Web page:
Definition of graffiti in US English:


plural noun

  • treated as singular or plural Writing or drawings scribbled, scratched, or sprayed illicitly on a wall or other surface in a public place.

    ‘the walls were covered with graffiti’
    as modifier ‘a graffiti artist’
    • ‘Last month the Evening Press backed a move by York Police to flush out graffiti vandals who daub walls and buildings in our city with their unsightly scrawl.’
    • ‘But now, after the club spent months renovating the site, vandals have covered the walls with graffiti.’
    • ‘On his right, the alley ended against a brick wall covered in purple graffiti.’
    • ‘Most of the cells were dirty and the walls covered with graffiti.’
    • ‘In Cricklade, its store has had graffiti sprayed on the walls.’
    • ‘Parks with elegant stone walls were covered with graffiti.’
    • ‘Various graffito was scrawled across the walls.’
    • ‘Since very few trains circulated, graffiti artists started tagging and painting entire subway trains.’
    • ‘A classroom was trashed and walls were daubed with graffiti spray before the wooden library door was set alight.’
    • ‘Once inside, they sprayed graffiti on the walls and ceiling, and Mr MacDonald believes they smoked cannabis.’
    • ‘What can possibly be done to prevent graffiti being sprayed on every available surface?’
    • ‘Yesterday, I saw two workers patiently painting over the gold graffiti that had been sprayed on a wall of the metro platform.’
    • ‘They would also be able to stop and search suspected graffiti artists for spray cans and marker pens, said Mr Denham.’
    • ‘Paramedics could not believe their eyes when they discovered yobs had sprayed graffiti over the side of one of their ambulances.’
    • ‘Eggs and stones were hurled around, walls covered in graffiti and shoppers sworn at.’
    • ‘Police in Swindon are urging residents to come forward with clues to help snare vandals who sprayed racist graffiti on walls in Old Town.’
    • ‘No-one knew how the graffito got there, and as those were the days before closed circuit cameras, no culprit was spotted and certainly the artist never claimed his work.’
    • ‘Police have appealed for help in tracking down a mysterious graffiti artist spraying walls, garages and shops in Park South with a unique tag.’
    • ‘I do not see graffiti sprayed on someone's garage or wall as creative.’
    • ‘We just returned from your city and were shocked by the criminal graffiti on every flat surface that has appeared in the last year.’


[with object]
  • 1Write or draw graffiti on (something)

    ‘he and another artist graffitied an entire train’
    • ‘The Mercedes swept past its curiously rounded tower and shattered, graffitied windows at 100 mph.’
    • ‘A group of people came through the chipped, scratched and graffitied doors.’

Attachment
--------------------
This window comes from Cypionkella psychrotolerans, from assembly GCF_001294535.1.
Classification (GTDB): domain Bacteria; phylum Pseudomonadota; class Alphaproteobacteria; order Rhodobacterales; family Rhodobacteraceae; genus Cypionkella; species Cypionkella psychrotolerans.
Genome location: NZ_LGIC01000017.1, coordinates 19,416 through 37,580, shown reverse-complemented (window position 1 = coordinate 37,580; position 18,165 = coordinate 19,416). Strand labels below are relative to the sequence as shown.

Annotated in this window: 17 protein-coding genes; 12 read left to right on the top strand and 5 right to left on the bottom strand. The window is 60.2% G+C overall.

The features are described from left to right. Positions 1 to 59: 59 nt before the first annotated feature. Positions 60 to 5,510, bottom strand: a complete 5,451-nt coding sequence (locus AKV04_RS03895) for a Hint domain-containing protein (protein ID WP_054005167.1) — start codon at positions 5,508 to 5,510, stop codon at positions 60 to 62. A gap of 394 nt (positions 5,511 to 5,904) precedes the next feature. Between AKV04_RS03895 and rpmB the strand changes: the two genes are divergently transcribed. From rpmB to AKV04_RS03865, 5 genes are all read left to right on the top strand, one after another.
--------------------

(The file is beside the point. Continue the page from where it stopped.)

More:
• ‘Images of derelict playgrounds and shabby facilities form the graffitied landscape 12-year-old Zack calls home and are the focus of his photographs.’
    • ‘There was also a sink, some graffitied lockers, and a small table.’
    • ‘In January 2001 three-quarters of their pavilion was burnt down, costing an estimated £200,000 to repair, and the metal shutters were graffitied just last week.’
    • ‘A feeling of this urban carnival comes across in the promotional photographs for the show, which were shot in the graffitied lavatories of the Dragon Bar in East London.’
    • ‘The results were welcomed by members of the parish council, who had asked the pupils some time ago to come up with designs to artistically graffiti the shelter.’
    • ‘It is heavily graffitied and the dripping paint forms a chaotic pattern that completely disrupts the flat and freshly plowed field in the background.’
    • ‘The operator is expected to keep the trains clean, and passengers are expected to take their rubbish with them and also not graffiti them.’
    • ‘People probably think we have closed down, so we have graffitied the boards saying business as usual.’
    • ‘The youths used threatening behaviour, caused damage to vehicles, threw missiles at neighbours' property, verbally abused and intimidated neighbours and graffitied the area.’
    • ‘As well as the smashing of the glass hands vandals have also graffitied areas on and around the sculpture with swastikas.’
    1. 1.1 Write (words or drawings) as graffiti.
      • ‘When a platoon of American troops in WWII were making their way across Europe, they came across a bombed-out monastery with these words graffitied on its basement wall.’
      • ‘‘The paramilitaries have graffitied threats against us on the walls.’’
      • ‘When Nazi swastikas were graffitied around where he worked, it took managers over a year to have them cleaned up.’


In Italian, the word graffiti is a plural noun, and its singular form is graffito. Traditionally, the same distinction has been maintained in English, so that graffiti, being plural, would require a plural verb: the graffiti were all over the wall. By the same token, the singular would require a singular verb: there was a graffito on the wall. Today these distinctions survive in some specialist fields such as archaeology, but sound odd to most native speakers. The most common modern use is to treat graffiti as if it were a mass noun, similar to a word like writing, and not to use graffito at all. In this case, graffiti takes a singular verb, as in the graffiti was all over the wall. Such uses are now widely accepted as standard and may be regarded as part of the natural development of the language, rather than as mistakes. A similar process is going on with other words such as agenda, data, and media


Mid 19th century: from Italian (plural), from graffio ‘a scratch’.